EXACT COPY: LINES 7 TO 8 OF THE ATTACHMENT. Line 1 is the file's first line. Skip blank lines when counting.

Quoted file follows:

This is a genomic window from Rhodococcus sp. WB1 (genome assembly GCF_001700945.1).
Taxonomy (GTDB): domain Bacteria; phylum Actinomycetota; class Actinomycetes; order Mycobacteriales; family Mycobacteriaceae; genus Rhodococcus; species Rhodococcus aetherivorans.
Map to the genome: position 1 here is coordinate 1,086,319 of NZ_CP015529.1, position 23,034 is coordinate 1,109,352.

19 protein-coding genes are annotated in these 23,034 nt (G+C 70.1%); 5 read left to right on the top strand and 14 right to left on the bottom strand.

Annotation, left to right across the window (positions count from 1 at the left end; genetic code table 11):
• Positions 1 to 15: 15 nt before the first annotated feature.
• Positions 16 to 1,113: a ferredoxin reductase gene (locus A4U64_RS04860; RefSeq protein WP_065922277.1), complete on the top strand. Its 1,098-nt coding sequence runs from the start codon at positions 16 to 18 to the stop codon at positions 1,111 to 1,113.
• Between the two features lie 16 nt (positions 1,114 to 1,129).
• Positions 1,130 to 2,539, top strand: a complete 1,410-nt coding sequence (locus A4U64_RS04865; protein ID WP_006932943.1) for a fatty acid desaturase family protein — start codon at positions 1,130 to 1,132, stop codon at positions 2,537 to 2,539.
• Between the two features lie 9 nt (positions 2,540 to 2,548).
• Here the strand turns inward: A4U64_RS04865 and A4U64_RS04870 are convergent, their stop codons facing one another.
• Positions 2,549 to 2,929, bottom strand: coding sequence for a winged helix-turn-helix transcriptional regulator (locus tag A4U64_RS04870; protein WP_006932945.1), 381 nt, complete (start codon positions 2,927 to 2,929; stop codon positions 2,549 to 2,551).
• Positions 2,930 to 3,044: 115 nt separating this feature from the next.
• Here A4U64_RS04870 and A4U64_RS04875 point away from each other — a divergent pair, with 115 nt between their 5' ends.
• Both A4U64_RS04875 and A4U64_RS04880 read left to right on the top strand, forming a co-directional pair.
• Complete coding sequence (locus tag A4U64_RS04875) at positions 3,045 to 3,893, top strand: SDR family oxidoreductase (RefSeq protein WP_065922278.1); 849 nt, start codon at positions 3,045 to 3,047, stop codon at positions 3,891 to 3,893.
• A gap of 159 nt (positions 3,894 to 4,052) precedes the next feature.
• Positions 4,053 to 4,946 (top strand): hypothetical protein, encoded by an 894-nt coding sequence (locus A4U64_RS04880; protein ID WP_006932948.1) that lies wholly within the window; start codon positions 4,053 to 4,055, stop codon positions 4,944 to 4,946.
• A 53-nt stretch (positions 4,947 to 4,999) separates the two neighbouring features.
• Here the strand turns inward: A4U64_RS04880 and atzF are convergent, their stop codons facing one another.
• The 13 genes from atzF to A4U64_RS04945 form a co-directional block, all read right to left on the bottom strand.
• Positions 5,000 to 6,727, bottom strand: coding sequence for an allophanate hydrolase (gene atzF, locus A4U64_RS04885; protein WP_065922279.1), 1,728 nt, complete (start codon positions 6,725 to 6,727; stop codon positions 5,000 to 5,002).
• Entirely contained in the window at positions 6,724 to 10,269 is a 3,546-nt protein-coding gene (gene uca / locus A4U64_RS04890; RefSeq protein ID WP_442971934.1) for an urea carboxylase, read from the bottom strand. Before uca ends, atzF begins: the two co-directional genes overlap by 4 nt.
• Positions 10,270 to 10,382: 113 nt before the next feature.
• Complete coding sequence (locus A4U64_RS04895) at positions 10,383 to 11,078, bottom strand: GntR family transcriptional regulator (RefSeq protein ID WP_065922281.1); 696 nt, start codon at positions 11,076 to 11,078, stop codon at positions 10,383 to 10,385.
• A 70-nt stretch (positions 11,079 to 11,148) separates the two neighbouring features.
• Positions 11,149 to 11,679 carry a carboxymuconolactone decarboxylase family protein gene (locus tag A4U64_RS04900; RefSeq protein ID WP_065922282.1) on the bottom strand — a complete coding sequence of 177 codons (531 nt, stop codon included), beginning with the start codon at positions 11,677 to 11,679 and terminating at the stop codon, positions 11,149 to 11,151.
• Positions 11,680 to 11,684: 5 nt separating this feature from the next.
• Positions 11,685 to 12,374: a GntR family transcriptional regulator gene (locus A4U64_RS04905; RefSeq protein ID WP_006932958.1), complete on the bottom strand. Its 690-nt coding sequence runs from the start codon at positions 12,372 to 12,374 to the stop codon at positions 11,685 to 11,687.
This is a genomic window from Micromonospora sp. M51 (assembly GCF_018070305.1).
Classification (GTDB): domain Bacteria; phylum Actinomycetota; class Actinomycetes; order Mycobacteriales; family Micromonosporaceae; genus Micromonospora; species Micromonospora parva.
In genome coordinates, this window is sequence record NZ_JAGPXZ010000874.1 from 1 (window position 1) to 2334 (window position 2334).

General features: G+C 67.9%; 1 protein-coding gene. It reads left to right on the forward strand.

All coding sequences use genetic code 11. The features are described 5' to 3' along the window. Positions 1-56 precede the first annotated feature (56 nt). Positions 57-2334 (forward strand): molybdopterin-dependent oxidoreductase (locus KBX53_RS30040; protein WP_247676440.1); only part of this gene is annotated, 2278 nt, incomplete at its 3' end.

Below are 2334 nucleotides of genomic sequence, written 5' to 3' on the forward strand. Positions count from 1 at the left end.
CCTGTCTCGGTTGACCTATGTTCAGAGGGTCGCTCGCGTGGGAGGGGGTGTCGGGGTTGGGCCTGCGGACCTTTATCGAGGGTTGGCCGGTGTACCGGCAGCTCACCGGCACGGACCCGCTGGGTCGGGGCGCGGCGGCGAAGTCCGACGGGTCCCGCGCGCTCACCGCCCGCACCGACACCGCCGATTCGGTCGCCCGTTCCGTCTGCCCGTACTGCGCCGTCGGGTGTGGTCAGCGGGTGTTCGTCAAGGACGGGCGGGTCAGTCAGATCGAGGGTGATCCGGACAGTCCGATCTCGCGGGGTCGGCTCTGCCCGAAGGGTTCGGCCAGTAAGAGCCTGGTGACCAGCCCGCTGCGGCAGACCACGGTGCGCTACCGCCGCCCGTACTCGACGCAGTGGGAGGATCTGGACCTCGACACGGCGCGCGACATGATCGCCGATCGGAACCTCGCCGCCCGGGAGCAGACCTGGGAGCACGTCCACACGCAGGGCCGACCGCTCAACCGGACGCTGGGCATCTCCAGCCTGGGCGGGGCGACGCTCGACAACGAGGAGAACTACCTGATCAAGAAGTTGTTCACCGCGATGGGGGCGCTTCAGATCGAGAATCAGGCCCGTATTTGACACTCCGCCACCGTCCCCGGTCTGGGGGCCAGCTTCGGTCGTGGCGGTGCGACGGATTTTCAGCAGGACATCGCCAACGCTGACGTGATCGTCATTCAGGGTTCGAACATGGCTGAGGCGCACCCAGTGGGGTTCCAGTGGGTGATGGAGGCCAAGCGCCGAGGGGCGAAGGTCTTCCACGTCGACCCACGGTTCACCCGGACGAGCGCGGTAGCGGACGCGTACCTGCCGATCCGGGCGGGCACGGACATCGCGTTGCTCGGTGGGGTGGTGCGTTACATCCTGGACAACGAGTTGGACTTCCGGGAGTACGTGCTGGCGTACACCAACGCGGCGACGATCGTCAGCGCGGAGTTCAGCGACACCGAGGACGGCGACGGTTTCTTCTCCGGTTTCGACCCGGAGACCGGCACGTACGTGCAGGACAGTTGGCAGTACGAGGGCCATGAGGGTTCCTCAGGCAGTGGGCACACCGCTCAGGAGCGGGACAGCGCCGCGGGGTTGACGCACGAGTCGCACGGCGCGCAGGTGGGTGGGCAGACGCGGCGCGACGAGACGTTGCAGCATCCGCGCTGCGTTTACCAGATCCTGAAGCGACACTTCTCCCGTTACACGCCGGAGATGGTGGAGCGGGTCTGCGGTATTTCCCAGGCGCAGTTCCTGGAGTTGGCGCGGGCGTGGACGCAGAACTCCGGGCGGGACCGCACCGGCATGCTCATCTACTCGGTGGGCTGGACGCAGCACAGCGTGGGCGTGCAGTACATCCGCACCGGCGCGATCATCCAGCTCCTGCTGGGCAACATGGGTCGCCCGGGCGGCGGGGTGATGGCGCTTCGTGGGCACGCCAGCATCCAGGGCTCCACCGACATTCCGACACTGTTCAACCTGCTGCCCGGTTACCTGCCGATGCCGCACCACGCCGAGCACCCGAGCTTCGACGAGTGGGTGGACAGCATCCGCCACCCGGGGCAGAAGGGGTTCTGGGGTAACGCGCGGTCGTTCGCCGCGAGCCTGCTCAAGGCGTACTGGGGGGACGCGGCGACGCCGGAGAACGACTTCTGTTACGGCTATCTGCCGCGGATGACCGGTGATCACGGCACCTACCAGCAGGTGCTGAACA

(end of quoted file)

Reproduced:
• Positions 16 to 1,113: a ferredoxin reductase gene (locus A4U64_RS04860; RefSeq protein WP_065922277.1), complete on the top strand. Its 1,098-nt coding sequence runs from the start codon at positions 16 to 18 to the stop codon at positions 1,111 to 1,113.
• Between the two features lie 16 nt (positions 1,114 to 1,129).